When I heard of this study while driving to the office and listening to public radio I pulled over and had to listen. I knew that something was fishy given the amount of research that connects lack of specific nutrients and disease.
    I would support a position that includes some sort of objective testing (blood, urine, saliva etc) should be done to identify deficiencies then provide the correct nutrients and retest after the intervention.

  5. Mark Szlazak, DC November 1, 2011 at 10:17 am

    Frank it makes perfect sense with regards to Edison’s claim. What doesn’t make sense and is opposite of the actual situation is Edison’s claim. There no way to get around the fact that our bodies fundamentally run on chemical reactions, which have many steps that breakdown no mater how healthy a life-style one leads. Drugs will always be needed.

    • Frank M. Painter, D.C. November 1, 2011 at 11:05 am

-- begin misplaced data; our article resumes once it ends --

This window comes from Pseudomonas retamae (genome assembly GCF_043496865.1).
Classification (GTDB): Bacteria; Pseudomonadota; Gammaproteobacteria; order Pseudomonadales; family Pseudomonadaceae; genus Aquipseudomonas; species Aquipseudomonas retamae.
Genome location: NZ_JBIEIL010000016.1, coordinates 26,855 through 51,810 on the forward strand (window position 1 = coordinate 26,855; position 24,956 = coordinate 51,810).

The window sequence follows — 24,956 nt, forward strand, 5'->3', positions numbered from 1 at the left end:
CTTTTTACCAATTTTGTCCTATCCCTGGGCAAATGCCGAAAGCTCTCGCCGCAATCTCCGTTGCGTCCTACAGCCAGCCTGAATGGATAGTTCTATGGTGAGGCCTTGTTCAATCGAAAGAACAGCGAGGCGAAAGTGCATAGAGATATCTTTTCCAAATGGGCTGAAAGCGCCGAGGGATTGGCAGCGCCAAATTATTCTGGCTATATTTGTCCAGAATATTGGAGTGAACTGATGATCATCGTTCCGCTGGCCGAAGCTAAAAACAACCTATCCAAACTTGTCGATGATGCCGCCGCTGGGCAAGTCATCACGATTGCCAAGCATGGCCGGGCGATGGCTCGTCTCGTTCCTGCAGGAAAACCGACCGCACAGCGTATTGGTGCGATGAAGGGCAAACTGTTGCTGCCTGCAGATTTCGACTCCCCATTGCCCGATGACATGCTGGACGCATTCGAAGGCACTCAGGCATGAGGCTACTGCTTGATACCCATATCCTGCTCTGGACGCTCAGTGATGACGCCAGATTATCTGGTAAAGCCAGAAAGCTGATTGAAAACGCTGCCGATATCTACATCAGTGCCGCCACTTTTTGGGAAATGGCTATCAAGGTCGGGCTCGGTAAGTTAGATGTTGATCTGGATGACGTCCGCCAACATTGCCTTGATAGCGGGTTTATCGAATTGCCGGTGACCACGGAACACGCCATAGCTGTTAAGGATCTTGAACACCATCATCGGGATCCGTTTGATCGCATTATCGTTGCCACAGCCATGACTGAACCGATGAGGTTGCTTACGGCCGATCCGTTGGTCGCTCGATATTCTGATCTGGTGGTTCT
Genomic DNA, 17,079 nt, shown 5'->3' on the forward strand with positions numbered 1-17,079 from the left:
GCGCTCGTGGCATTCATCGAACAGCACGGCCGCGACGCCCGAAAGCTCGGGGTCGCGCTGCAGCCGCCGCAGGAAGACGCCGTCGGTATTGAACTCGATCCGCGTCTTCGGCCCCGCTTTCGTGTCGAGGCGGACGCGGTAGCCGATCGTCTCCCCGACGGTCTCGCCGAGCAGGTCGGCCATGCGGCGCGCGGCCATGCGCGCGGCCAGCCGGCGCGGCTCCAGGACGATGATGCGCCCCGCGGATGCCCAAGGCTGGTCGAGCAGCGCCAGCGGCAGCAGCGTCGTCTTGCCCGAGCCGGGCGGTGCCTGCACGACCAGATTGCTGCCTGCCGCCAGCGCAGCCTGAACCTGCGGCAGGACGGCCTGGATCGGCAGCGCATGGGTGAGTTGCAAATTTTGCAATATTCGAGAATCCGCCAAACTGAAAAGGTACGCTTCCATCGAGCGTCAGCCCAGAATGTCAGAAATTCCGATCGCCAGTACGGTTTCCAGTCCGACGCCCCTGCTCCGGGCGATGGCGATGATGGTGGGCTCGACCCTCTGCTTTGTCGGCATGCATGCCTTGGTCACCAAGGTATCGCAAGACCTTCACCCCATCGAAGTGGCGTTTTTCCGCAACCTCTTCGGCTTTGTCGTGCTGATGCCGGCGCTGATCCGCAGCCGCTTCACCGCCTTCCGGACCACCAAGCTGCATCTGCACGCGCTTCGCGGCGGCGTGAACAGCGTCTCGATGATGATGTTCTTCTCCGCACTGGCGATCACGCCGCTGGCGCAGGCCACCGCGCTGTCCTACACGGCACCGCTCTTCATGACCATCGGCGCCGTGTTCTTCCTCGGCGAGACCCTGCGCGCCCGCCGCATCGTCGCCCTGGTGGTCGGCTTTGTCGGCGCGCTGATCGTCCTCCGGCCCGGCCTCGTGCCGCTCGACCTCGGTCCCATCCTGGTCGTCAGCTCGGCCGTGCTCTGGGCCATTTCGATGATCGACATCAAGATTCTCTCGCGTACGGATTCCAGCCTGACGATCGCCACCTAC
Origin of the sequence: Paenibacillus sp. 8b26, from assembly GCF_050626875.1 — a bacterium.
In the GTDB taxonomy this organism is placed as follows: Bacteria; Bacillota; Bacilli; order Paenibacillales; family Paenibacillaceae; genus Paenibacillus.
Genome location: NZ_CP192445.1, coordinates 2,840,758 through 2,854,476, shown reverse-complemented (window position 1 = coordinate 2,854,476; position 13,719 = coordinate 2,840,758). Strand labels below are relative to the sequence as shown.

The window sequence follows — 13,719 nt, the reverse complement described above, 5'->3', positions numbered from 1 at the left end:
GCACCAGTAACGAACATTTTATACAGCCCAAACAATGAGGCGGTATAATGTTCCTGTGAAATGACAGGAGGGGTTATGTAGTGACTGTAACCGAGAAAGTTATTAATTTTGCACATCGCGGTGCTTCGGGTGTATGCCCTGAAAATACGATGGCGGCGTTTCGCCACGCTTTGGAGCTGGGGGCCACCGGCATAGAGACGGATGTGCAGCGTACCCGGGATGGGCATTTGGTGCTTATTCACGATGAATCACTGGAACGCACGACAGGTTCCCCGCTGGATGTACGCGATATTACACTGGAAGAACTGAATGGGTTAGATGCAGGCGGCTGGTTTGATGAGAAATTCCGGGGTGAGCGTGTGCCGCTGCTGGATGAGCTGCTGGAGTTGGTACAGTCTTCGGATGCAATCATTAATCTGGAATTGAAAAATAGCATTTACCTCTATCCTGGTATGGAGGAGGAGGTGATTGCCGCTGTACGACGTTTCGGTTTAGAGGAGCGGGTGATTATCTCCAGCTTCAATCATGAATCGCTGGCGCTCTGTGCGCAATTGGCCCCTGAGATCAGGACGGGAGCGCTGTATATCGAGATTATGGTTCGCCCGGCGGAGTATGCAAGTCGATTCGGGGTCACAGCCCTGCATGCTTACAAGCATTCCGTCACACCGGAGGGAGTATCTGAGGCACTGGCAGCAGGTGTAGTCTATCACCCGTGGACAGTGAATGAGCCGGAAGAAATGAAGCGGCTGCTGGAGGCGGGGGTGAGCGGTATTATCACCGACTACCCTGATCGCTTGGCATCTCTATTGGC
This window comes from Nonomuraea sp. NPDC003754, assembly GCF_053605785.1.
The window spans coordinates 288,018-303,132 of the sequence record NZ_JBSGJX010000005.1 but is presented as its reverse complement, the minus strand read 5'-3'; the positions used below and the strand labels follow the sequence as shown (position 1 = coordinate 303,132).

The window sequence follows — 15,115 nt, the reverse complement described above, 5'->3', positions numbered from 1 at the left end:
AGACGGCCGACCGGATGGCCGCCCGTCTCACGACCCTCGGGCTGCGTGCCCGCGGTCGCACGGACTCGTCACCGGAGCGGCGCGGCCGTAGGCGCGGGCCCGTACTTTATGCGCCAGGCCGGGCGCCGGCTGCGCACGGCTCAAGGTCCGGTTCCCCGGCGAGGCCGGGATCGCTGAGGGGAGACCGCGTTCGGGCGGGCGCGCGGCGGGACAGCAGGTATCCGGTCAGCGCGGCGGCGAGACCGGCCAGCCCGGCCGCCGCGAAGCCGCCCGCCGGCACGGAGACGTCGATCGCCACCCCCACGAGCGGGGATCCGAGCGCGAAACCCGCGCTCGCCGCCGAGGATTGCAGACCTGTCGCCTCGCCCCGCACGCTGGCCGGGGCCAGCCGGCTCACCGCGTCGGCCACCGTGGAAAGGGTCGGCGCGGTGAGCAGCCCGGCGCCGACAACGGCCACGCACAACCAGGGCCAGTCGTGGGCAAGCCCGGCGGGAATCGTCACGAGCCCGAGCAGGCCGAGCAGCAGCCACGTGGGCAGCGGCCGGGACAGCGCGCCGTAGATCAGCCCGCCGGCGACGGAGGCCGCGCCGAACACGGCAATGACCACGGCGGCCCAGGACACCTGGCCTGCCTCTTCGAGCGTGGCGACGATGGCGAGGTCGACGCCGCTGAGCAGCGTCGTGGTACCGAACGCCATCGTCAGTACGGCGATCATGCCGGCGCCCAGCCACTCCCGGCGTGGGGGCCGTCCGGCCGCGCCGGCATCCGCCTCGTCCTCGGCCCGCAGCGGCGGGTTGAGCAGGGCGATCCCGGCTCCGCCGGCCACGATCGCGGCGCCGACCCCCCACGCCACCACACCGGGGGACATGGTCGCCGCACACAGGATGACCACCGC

Hi Mark

      I can see that the comment “Will give no Medicine” seems to be sticking in your craw… but since I am a chiropractor, I love it….I AM that doctor of the Future. There are NO drugs or surgery in my practice. And THAT is what Edison was predicting…not the death of allopathy, but the BIRTH of Holism.

      No where does his statement say that disease, or the need for surgery, will cease to exist. But any reasonable review of the NHANES database clearly demonstrates that the people who eat the most fruits and vegetables also have the lowest incidence of the top killer diseases. As a DC, that is information I share with every patient.

  6. K Sim November 1, 2011 at 2:10 pm

    Frank, you’re the kind of doctor that I want in my future (AND in my present). Too bad there are so few of you around–but at least the tide is turning your way, and the thousands of people like me are finding the doctors like you!

  7. karl November 1, 2011 at 4:33 pm